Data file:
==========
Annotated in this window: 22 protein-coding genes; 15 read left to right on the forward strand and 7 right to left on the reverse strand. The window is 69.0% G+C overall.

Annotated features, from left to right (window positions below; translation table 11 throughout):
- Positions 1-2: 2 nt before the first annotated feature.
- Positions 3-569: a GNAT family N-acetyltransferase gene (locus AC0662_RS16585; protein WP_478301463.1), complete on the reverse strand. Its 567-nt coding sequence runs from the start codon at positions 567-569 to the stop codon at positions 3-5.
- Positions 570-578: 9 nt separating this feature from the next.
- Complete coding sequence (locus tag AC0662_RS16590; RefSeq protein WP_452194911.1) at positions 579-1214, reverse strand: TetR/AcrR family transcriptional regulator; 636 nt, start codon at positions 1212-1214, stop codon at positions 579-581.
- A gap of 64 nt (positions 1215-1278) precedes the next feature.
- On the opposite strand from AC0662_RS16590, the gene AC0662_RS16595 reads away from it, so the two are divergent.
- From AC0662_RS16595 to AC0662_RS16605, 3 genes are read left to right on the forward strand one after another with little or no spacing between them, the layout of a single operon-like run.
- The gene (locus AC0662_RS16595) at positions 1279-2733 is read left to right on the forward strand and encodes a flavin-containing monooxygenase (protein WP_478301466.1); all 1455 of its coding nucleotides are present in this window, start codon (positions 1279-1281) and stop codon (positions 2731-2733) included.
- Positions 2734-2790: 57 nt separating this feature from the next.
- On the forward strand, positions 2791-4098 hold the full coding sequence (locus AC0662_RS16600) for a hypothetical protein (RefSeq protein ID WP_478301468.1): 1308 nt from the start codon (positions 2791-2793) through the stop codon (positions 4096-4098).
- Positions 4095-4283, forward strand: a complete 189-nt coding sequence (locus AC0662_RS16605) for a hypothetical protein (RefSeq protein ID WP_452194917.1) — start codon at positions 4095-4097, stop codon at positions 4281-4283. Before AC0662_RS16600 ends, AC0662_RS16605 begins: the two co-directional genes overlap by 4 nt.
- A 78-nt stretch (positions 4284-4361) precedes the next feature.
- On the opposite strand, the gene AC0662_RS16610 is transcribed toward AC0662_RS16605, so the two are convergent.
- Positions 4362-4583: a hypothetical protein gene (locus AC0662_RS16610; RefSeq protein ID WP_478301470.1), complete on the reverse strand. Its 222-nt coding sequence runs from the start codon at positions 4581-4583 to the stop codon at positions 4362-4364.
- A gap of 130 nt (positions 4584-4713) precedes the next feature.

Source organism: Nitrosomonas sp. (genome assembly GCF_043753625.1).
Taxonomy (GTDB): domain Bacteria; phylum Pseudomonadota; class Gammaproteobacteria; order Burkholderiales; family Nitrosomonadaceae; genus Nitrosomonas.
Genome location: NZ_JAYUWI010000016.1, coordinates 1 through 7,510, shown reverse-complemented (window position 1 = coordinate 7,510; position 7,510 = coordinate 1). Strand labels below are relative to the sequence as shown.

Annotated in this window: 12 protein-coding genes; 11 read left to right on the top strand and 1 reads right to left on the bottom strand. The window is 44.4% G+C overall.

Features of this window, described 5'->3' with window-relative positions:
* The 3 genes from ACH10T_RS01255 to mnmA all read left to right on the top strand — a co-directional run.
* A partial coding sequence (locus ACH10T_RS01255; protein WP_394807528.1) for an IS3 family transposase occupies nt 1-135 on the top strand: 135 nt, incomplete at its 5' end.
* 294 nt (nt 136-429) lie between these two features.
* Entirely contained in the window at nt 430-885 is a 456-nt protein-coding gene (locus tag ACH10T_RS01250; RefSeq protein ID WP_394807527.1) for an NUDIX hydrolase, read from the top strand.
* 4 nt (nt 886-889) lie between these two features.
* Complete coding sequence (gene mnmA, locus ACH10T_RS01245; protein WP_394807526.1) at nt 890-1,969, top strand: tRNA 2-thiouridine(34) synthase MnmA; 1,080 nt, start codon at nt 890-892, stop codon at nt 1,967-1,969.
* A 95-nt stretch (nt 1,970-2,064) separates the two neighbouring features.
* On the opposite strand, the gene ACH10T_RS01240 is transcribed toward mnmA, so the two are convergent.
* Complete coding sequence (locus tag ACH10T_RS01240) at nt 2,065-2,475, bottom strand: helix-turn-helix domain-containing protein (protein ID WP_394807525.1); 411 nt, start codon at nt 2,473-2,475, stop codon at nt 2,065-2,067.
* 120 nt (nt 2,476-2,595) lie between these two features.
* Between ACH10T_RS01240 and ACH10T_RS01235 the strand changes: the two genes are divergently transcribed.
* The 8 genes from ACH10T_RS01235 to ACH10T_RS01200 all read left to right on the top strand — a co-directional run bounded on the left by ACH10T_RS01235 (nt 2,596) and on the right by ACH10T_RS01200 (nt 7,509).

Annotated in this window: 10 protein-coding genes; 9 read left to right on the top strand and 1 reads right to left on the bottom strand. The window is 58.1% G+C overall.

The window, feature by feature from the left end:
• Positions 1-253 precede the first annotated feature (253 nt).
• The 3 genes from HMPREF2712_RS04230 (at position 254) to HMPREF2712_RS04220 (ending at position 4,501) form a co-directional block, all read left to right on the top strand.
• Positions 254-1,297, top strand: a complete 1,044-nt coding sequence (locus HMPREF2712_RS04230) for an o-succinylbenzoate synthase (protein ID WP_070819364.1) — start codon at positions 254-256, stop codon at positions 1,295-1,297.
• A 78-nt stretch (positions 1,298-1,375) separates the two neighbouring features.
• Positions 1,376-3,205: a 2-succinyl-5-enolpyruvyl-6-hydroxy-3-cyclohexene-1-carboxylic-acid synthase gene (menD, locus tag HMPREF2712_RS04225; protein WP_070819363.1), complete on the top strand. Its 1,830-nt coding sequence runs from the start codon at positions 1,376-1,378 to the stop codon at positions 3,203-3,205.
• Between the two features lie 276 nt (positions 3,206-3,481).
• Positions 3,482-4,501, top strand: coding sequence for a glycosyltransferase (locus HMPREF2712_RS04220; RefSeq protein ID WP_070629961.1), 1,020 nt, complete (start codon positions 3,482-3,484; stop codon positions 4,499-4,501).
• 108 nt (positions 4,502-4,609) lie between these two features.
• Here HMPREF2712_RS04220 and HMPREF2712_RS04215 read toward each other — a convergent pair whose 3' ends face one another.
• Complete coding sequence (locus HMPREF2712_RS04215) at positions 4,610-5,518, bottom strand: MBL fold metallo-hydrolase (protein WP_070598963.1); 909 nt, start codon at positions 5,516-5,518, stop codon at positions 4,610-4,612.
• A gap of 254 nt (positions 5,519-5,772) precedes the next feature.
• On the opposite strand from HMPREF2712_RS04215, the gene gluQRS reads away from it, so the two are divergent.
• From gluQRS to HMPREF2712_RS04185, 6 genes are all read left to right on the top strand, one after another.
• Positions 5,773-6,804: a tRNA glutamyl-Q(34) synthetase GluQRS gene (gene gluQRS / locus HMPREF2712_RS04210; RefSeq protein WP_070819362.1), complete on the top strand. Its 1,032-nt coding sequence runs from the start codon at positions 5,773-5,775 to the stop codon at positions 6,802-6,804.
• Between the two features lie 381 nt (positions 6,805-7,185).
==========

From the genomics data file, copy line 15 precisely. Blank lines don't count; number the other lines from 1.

- On the opposite strand, the gene AC0662_RS16610 is transcribed toward AC0662_RS16605, so the two are convergent.